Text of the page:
In this edition of Science Bites, we look at a study that examined the causes of death in nearly half a million people following a low-carb diet. As always, we focus on the key findings, the data used, and what it means for future human health.
Don’t worry, we won’t get bogged down in complex statistics (including the full analysis). Instead, we break it down into simple pieces of knowledge that help you understand and navigate the all-important question: What’s for dinner?
A low-carb diet severely limits the portion of carbohydrates in a person’s daily diet for health and weight loss reasons.
Is A Low Carb Diet Right For You?
There are three types of macronutrients in the food we eat every day: fats, carbohydrates, and proteins. Each of them plays an important role in our body. And people have known for a long time that changing the ratio of macronutrients, as well as the number and frequency of food, can cause changes in the body.
For example, a low-fat, low-carbohydrate diet can control seizures caused by refractory epilepsy that doesn’t respond to drug treatment. A plant-based diet can lower blood cholesterol, and a high-protein diet can help athletes build muscle mass.
Low carb diets are not as new as keto, but they have received a lot of media attention and are popular topics on Google. This is largely due to the endorsement of celebrities and diet gurus with effective online marketing strategies.
But that doesn’t mean that a low-carb diet doesn’t have good health benefits. Indeed, there is plenty of science to show the short-term benefits of treating and managing preventable chronic diseases in today’s world, such as type II diabetes, obesity, and cardiovascular diseases.
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Since reducing the amount of carbohydrates helps to stabilize blood sugar and lipid levels, it also improves hypertension and reduces the accumulation of excess fat around the liver.
But such requests must be under the supervision of a doctor and have a medical reason. However, even doctors agree that the long-term outcome is yet to be proven.
In addition, a growing body of evidence shows that whole carbohydrates from plants are an essential fuel source for beneficial bacteria in the gut microbiome.
Therefore, eating more fat and more protein can inhibit the diversity of bacteria in the gut and hinder their health-enhancing functions for the human body.
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This study compared data from several studies to see if they could find some evidence for the long-term results of a low-carb diet.
This meta-analysis used prospective cohort studies in which researchers analyzed data collected from people over time to assess the relationship between their dietary intake, all-cause mortality (total number of deaths), and specific causes of death (cause specific mortality). ).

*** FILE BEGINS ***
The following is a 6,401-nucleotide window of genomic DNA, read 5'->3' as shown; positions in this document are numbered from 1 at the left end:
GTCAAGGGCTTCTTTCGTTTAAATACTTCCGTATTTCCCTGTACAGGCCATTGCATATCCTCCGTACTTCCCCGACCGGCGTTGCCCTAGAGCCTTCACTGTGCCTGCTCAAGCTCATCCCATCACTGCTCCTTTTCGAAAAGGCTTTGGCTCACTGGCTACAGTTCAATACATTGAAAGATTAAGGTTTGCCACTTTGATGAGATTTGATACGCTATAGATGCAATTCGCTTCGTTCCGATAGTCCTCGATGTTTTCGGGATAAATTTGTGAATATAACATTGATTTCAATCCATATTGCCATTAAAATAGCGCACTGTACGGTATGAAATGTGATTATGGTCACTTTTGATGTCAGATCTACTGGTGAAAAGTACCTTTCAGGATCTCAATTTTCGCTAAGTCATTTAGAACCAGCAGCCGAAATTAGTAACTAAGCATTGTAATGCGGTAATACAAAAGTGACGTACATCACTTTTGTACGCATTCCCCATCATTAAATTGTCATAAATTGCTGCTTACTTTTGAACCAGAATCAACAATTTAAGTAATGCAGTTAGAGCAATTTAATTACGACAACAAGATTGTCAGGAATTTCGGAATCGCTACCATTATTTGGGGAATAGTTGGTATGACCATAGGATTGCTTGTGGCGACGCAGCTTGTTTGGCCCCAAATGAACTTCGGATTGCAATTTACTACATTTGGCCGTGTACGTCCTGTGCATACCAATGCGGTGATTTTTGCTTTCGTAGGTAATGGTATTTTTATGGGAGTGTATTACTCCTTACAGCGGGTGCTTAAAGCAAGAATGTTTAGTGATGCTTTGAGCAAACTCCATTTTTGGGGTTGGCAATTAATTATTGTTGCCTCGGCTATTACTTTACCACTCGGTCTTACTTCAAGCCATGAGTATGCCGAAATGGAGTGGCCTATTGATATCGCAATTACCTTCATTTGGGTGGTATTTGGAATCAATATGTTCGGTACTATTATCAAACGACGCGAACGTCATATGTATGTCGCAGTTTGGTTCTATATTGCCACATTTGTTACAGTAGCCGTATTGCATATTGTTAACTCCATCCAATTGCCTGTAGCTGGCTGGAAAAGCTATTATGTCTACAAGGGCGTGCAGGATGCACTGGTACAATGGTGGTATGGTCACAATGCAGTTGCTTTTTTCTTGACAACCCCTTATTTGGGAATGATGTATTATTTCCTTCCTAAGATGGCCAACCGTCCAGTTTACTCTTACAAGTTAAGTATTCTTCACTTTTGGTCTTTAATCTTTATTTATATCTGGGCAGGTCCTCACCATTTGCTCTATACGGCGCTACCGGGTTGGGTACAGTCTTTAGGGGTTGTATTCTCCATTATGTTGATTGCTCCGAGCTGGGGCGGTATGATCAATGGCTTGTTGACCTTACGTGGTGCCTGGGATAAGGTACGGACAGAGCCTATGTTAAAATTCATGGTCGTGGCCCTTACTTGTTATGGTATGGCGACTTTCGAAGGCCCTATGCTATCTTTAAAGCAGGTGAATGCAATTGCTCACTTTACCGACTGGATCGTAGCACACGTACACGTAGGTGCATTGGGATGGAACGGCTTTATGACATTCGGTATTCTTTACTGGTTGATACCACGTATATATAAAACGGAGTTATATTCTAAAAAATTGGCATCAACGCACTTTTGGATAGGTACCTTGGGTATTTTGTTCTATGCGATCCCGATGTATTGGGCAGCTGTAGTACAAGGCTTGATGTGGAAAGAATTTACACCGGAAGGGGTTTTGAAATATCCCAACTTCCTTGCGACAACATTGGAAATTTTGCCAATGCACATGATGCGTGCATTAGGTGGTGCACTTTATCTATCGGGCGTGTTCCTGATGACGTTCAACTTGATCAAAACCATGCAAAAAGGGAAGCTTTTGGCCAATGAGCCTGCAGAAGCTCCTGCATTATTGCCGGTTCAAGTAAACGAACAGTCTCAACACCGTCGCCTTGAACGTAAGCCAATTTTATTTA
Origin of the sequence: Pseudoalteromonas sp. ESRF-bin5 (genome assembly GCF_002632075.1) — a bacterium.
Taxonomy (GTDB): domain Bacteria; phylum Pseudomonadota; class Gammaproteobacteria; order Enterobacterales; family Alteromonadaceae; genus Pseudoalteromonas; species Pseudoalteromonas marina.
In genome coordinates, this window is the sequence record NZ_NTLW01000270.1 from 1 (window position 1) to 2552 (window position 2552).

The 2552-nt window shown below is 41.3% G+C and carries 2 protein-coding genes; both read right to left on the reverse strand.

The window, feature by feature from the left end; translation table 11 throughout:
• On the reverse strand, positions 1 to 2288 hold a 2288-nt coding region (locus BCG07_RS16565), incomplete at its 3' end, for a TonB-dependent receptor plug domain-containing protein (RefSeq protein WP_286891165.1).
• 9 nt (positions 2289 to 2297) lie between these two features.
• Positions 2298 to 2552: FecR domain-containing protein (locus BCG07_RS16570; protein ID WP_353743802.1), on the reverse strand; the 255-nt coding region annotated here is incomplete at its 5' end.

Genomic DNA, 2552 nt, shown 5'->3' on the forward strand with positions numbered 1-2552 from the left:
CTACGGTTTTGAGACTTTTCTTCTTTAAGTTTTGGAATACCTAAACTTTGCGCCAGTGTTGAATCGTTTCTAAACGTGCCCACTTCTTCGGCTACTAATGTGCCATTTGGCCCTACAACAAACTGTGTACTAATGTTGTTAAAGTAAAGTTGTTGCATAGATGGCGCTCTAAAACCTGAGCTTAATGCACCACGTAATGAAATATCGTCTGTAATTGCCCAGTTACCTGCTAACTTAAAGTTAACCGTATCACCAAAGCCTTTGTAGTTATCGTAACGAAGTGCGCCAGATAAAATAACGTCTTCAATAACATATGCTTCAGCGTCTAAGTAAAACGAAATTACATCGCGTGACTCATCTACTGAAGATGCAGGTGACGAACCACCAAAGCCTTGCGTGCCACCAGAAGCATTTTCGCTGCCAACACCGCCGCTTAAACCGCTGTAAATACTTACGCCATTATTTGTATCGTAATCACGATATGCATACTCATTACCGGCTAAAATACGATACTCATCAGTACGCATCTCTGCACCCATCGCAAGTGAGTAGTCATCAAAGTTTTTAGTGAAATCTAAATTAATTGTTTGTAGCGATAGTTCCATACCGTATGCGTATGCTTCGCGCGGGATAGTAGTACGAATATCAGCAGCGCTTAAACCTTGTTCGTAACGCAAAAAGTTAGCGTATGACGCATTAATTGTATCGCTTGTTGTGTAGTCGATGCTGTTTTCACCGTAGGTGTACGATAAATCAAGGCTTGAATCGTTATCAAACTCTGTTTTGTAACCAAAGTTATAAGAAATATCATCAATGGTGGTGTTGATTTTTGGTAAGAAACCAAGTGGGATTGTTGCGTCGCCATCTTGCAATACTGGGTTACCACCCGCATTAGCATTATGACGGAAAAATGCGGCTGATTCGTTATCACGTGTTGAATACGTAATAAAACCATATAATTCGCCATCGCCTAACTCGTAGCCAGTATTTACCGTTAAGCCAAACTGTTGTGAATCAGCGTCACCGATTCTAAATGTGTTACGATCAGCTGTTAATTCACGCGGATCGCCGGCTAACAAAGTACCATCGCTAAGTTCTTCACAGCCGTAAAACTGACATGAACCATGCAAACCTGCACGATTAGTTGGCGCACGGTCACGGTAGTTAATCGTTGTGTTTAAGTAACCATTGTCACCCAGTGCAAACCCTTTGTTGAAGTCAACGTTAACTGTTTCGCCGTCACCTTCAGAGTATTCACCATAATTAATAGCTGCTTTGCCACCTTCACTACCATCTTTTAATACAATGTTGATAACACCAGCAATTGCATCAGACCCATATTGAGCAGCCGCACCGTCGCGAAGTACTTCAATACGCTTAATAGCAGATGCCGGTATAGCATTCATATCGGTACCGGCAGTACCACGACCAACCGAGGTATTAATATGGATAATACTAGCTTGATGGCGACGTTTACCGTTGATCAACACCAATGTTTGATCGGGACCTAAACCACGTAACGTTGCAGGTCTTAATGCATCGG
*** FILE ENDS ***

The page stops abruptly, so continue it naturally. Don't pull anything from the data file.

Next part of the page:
Various sources were used to create this meta-analysis. The first study focused on dietary information and causes of death from National Health and Nutrition Examination Survey (US) data from 24,825 participants.
The researchers then applied this methodology to nine prospective cohort studies with 462,934 participants (including 45,609 deaths) with data similar to the NHANES study. Below we explain the details of their findings.
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The researchers first analyzed information collected from 24,825 people who participated in the National Health and Nutrition Examination Survey (US) between 1999 and 2010. Data included intake diet, sex, and cause of death.
Women followed a low-carb diet with the highest amount of carbohydrates (49-66% of total macronutrients) consuming between 820 kcal and 1,468 kcal of carbohydrate per day. The rest of their diet consists of 276-308 kcal of protein and 585-657 kcal of fat.
Men dominated the heaviest low-carbohydrate diets (only 39% carbohydrate), with the most energy from fat (945 kcal) and protein (412 kcal). This is not surprising, as protein has historically been promoted as the “male” macronutrient due to its role in building muscle.
Interestingly, the researchers noted some interesting trends in the social breakdown of the participants’ data. The majority of people with “less than high school” education were found in the category of people eating the low carbohydrate diets.
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Overall, the study found that those on the most restricted carb diet had a 32% higher risk of total death. It also showed that the more restricted the diet, the higher the risk of dying from cardiovascular disease and cerebrovascular events (such as stroke), as well as cancer.
Indeed, those who ate the least amount of carbohydrates and the most amount of protein and fat had a 50% higher risk of dying from cardiovascular disease, a 51% higher risk of dying from cerebrovascular disease , and a 36% higher risk of dying from cancer. , than those who followed